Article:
Adjusted income for the fourth quarter was $70 million, up $60 million year-over-year primarily due to lower impairment charges. Interest expense for the quarter was $67 million, an increase of 13% or $7.6 million over the prior year, due to higher average debt balances during the fourth quarter of 2016 along with $3.5 million of loan termination fees associated with one aircraft sold during the quarter.

Depreciation rose by $3.9 million compared to the fourth quarter of 2015, primarily as a result of buying narrow-body aircraft during the past year.

At the end of the year, we owned 193 aircraft with a netbook value of $6.5 billion, including 156 billion unencumbered aircrafts with a net book value of $4.6 billion. In addition, at the end of the year, we managed another 13 aircraft through our two joint ventures with Ontario Teachers' and IBJ leasing that had a net book value of approximately $690 million.

For the fourth quarter of 2016, our annualized portfolio leads rental yield was 12.4% and our net cash interest margin was 8.7% which was sequentially flat with the second and third quarters of 2016.

Turning to our liquidity and capital structure, at yearend we had $456 million of unrestricted cash and $810 million of unused revolver capacity. Total borrowings were approximately $4.5 billion, including $3.3 billion of unsecured debt.

The weighted average coupon on our debt at year-end was 5.01% and weighted average maturity of our debt portfolio at approximately 3.7 years. Our net debt to equity ratio remained at 2.2 times and unsecured debt represents approximately 73% of total debt.

With respect to capital allocation, we remain committed to deploying capital efficiently and intelligently in both up and down markets. This includes growing our business consistent with our philosophy; it also includes sharing a portion of our sustainable earnings with our shareholders.

For the first quarter of 2017, our board approved the $0.26 common dividend payable on March 15. This is our 43rd consecutive dividend, its’ going public in 2006. We paid out a total of $685 million in dividend and increased the dividend seven times since 2011 for a total increase of 260%.

Finally, our guidance elements for the first quarter of 2017 and that’s included in the earnings press release and PowerPoint, both of which were posted to our website earlier today. As a reminder, maintenance revenue closed-door income statement as the leases expire or when aircraft are sold, the wide range of guidance for both maintenance revenue and for expected gains from the sale of aircraft reflect potential timing issues between the first and second quarters of 2017.

In conclusion, 2016 was a very strong year. We achieved robust earnings and fleet growth while improving our portfolio and expanding the franchise by opportunistically acquiring attractive assets and profitably selling older equipment.

Our success during 2016 drilled outstanding financial results and we ended the year with an improved fleet profile and strong lease returns. We currently have significant liquidity, our operating cash flow is very strong, and our future annual capital commitments are modest.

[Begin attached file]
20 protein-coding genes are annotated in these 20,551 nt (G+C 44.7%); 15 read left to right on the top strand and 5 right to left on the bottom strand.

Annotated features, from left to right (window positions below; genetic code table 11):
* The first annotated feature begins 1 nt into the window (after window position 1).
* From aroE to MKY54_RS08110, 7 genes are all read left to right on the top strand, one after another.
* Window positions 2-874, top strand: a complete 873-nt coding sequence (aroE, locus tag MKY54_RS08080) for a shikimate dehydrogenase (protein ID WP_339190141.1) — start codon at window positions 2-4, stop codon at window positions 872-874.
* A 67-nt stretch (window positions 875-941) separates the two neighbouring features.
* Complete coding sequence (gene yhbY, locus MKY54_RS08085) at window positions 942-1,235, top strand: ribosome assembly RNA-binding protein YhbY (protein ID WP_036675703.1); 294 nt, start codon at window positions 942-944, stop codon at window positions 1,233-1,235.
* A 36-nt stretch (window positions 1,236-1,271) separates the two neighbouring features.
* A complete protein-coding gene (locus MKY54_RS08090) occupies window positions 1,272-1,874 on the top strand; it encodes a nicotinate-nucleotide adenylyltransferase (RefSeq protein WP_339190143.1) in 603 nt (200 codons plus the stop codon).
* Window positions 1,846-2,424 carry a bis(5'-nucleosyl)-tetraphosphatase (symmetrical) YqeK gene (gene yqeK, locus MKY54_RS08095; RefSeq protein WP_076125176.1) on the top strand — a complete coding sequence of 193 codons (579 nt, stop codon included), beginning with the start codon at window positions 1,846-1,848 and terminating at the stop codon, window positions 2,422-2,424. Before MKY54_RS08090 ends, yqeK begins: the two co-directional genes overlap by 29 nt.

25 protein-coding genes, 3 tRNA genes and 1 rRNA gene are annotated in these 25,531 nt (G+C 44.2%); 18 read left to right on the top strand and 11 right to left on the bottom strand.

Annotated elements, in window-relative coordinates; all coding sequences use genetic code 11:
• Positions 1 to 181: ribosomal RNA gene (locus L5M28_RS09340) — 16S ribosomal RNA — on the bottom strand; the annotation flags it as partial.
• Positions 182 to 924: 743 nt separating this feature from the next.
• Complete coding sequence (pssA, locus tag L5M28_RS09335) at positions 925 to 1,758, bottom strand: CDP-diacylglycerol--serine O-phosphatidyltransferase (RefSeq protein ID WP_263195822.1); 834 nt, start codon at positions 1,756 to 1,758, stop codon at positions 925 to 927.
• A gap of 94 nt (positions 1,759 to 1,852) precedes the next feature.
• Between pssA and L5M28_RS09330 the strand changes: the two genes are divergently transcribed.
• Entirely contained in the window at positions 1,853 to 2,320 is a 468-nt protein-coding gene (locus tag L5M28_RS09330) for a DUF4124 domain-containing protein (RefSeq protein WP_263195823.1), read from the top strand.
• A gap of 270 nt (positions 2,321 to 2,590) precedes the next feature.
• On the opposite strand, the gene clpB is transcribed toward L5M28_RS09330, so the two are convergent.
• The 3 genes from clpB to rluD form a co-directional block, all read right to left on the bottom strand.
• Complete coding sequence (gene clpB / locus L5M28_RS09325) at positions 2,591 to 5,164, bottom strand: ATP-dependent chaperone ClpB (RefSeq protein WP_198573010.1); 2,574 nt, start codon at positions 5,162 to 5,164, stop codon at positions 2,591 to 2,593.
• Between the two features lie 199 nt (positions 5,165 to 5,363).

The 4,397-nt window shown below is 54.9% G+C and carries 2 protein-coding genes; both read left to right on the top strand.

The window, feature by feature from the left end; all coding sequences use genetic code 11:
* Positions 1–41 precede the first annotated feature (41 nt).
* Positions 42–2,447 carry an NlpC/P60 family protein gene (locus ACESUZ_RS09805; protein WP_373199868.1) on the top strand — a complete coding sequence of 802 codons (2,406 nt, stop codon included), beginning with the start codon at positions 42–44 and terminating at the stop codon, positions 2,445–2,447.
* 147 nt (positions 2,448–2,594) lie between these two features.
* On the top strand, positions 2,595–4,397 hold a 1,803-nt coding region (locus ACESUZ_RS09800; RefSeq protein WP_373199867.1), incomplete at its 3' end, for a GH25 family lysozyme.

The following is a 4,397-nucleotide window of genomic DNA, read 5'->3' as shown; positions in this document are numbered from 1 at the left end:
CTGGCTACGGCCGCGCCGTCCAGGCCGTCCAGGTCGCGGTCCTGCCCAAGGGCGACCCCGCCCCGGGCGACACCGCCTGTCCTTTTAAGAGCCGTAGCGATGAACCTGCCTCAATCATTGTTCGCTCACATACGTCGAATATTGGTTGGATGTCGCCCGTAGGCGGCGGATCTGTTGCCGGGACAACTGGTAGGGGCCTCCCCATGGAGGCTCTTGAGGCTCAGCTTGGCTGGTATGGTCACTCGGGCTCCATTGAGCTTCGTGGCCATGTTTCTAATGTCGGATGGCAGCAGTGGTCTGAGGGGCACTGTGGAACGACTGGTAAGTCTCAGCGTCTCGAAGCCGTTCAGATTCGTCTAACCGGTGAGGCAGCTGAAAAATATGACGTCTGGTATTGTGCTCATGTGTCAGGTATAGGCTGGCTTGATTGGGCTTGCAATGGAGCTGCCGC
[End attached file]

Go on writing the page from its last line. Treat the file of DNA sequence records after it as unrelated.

Finally, Aircastle’s conservative capital structure is flexible and affords strong access to additional financing. The leading value investor in the commercial aircraft leasing were well positioned to continue to drive shareholder value and return by executing our disciplined and flexible approach in an ever changing market environment. We are confident that Aircastle’s fleet management team’s strong board and professional team of employees around the globe are well-positioned to execute the company strategy.

And with that operator, we are happy to open up the call to Q&A.

Question-And-Answer Session

Operator

Thank you. [Operator Instructions] We’ll take our first question from Helane Becker with Cowen & Company.

Helane Becker

Thanks, operator. Hi, team, thanks for taking the time. Morning. So I just have two questions. One is with respect to aircraft acquisitions for 2017. How should we think about that you have a goal in mind?

Mike Inglese

I wouldn’t say we have a specific goal in mind Helane, but when I look at where we are in the current environment and what we’ve done over the last three to five years on an annual basis in the context of acquisition and sales and netting normal depreciation. Over the last five years we’ve grown the fleet at about 10% a year. You know we’re sitting where we are today, I would guess that we are probably a little bit inside that in the mid to high single digits of potential growth in the fleet across the year.

Helane Becker

Okay. And then my other question is, I don’t know if that affects you guys this much, but I know we’re still getting a lot of questions about border adjustment tax and if you know that will wind up affecting you.

Mike Inglese

And I think that practically speaking Helane it’s too early to tell what any of these tax proposals that are floating around will mean to many people. In a practical sense for Aircastle, we are a Bermuda based company. We own most of our assets either in Bermuda or in Ireland, as many of our peers do. So it’s not obvious there’ll be any immediate impact on Aircastle from any of the proposed border adjustment taxes or other changes of the U.S. tax code, but it -- frankly there a little early in the formation and a lot of details to be figured out along the way. So it’s something we are keeping an eye on, but it’s not something that we think will have a big impact on Aircastle.

Helane Becker

Okay. All right, well those are my questions. Thanks.